Domestic partnership ordinances typically define partners as two financially interdependent adults who live together and share an intimate bond but are not related by blood or law. Couples wishing to license their cohabiting unions complete an affidavit attesting that they are not already biologically or legally related to each other or legally married to someone else, that they agree to be mutually responsible for each other’s welfare, and that they will notify the local government records office if there is a change in the status of the relationship, either by dissolution or by legal marriage. Along with a fee, the affidavit is then submitted to the local records office or, in some locales, may be notarized to register the partnership. To dissolve a licensed partnership, one partner must inform the office where the partnership was registered. Within six months after this notification, an individual in most locales may then register another domestic partnership.
As noted, the first state to implement a domestic partnership ordinance was California in 1999; in that state, both same-sex and opposite-sex couples are eligible to become licensed partners, although the age-eligibility requirements differ. Specifically, both partners in a same-sex couple must be at least 18 years of age to become licensed partners. One partner in an opposite-sex couple, however, must be at least 62 years of age and meet eligibility requirements for old-age benefits under the Social Security Act. These differing eligibility requirements were implemented to encourage legal marriage among opposite-sex couples, while also recognizing that remarrying after the death of a spouse imposes financial costs in terms of reductions in Social Security benefits to those remarrying as opposed to remaining single. Upon implementation of the legislation, licensed domestic partners in California received a number of tangible benefits that the legally married enjoyed; since 2005, essentially all state-level rights and responsibilities of marriage have been extended to licensed partners.
In the state of Maine, both opposite- and same-sex couples are eligible to register as licensed domestic partners, with the same age eligibility requirements (both partners must be at least 18 years of age). To become licensed, both partners must be residents of Maine for at least one year. Licensed partners in Maine also enjoy limited benefits, including protection under the state’s domestic violence laws, the right to inherit property from a partner without a will, making funeral and burial arrangements for a partner, entitlement to be named the partner’s guardian in the event he or she becomes incapacitated, and to make decisions regarding organ or tissue donation for a deceased partner.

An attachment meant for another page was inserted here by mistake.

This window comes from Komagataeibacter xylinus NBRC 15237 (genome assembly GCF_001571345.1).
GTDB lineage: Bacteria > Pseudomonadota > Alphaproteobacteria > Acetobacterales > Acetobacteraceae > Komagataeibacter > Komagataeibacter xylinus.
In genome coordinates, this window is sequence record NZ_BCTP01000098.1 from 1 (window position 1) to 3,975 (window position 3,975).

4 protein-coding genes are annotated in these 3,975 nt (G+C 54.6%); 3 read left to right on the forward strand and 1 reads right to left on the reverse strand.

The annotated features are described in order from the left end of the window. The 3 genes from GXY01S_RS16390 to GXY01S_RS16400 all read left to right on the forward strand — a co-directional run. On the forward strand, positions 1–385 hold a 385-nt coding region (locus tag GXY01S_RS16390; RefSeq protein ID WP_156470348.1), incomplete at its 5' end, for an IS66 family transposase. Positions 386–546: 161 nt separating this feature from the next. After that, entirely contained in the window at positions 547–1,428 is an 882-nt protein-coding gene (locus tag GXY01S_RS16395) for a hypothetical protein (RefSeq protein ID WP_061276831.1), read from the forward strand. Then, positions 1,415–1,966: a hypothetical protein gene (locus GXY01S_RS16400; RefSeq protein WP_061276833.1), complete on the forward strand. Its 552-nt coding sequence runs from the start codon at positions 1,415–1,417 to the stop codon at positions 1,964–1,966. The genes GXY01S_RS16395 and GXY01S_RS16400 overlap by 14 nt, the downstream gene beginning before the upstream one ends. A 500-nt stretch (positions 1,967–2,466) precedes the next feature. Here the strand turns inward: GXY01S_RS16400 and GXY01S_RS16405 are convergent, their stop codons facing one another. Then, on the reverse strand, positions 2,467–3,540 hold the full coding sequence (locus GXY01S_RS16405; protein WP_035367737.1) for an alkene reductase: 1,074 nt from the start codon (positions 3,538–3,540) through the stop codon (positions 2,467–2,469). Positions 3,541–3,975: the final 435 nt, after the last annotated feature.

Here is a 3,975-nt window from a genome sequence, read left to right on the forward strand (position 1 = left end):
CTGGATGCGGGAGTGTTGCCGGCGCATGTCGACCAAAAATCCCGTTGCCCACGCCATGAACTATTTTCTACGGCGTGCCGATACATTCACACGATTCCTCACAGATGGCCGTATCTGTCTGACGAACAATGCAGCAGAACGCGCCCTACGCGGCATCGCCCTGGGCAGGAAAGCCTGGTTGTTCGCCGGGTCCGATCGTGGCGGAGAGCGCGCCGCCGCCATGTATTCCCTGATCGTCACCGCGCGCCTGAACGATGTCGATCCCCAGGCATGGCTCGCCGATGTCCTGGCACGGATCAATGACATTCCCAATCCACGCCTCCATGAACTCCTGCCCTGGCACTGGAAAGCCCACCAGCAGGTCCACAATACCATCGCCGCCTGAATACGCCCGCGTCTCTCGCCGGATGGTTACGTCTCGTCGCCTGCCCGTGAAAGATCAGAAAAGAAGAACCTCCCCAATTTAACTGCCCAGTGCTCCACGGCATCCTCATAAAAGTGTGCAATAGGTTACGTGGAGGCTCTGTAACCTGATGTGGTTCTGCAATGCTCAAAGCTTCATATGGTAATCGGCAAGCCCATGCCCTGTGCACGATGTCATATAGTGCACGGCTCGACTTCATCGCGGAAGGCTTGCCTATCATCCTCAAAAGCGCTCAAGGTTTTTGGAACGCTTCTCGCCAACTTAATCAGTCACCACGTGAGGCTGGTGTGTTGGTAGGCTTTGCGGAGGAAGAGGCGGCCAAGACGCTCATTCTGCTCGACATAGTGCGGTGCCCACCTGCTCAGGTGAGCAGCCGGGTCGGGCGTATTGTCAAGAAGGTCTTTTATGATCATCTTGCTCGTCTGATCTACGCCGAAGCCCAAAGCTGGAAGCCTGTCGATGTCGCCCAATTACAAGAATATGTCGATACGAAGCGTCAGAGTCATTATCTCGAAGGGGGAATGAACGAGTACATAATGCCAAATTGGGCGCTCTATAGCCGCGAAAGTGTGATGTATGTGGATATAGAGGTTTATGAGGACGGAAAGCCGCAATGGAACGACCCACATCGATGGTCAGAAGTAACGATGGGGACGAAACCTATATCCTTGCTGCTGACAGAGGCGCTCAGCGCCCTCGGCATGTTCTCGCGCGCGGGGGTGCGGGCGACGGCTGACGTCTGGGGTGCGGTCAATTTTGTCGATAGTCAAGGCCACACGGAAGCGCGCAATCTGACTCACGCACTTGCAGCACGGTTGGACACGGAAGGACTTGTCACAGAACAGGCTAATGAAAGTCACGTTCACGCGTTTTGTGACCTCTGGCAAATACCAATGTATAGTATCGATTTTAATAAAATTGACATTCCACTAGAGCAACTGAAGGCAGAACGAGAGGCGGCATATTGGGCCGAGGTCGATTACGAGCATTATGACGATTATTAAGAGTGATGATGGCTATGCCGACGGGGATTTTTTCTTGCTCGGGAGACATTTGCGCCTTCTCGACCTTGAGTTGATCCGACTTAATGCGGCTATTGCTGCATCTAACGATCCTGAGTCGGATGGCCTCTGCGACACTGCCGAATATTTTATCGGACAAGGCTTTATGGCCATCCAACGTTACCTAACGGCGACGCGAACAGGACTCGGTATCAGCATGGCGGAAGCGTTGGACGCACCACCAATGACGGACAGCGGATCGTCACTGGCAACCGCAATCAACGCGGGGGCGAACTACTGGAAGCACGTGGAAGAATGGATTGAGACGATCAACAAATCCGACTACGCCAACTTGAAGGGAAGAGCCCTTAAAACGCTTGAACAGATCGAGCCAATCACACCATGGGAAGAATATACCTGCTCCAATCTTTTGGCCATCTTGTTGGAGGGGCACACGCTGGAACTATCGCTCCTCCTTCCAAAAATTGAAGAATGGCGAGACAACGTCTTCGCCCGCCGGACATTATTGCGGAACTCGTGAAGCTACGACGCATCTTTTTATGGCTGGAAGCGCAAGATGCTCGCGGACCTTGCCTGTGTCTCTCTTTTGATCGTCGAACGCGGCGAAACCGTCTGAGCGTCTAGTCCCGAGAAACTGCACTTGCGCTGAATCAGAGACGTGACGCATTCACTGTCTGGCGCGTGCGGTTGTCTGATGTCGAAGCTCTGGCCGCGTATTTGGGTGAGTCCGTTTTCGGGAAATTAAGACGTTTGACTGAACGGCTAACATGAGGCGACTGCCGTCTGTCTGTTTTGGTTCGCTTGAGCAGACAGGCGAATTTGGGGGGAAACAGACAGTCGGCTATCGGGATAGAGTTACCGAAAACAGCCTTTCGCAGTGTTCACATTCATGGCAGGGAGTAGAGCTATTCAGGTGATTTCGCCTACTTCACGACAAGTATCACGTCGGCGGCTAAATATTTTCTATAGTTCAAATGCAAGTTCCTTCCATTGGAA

At least three of the dozen counties and 5 of the 50-plus cities that have implemented domestic partnership ordinances restrict eligibility to same-sex couples. Furthermore, in at least 13 locales, both partners must be either residents of the city or county or couples must include at least one partner who is an employee of the city or county. Thus, couples throughout the United States may become licensed domestic partners in many locales, although they do not reside there. Their home city or county will not acknowledge their licensed status, however, and they will receive no benefits or protections as a function of being licensed partners. Most locales, however, do not offer any tangible benefits or protections to licensed partners anyway, regardless of where the couple resides. The benefits granted by the handful of counties and cities that do provide them include health insurance coverage for a partner, visitation rights in hospitals and correctional facilities, and bereavement leave.
Those most concerned with the implementation of policies legitimizing various coupling options are divided along ideological lines to form two competing camps. The pro-marriage camp consists of those promoting legal marriage as the sole form of public acknowledgement of intimate unions. Individuals and organizations in this camp may be divided further into two classes: one that promotes heterosexual marriage and desires the exclusion of legal recognition of all other types of unions based on religious beliefs (referred to here as the religiously-oriented) and one that fears the institution of marriage, along with its beneficial aspects to men, women, children, and society, are threatened by legally acknowledging other forms of relationships (referred to here as the family decline–oriented). Specifically, those motivated by religious arguments assert that only heterosexual relationships within the context of legal marriage are natural or ordained by God and that recognition of same-sex unions and nonmarital forms of heterosexual unions undermines the inherent value of legal marriage and violates the will of God. They view marriage as much more than simply a civil contract; rather, it is a holy sacrament. Those motivated by concerns over family decline assert that there are tangible and emotional benefits to marriage that accrue only to individuals residing within the context of legal marriage and that all of society benefits from the well-being these individuals enjoy. Those in this class are concerned that legal acknowledgement of other forms of coupling undermines marriage as the so-called gold standard and that couples will be less likely to aspire to marriage as a result, leading to a host of social ills.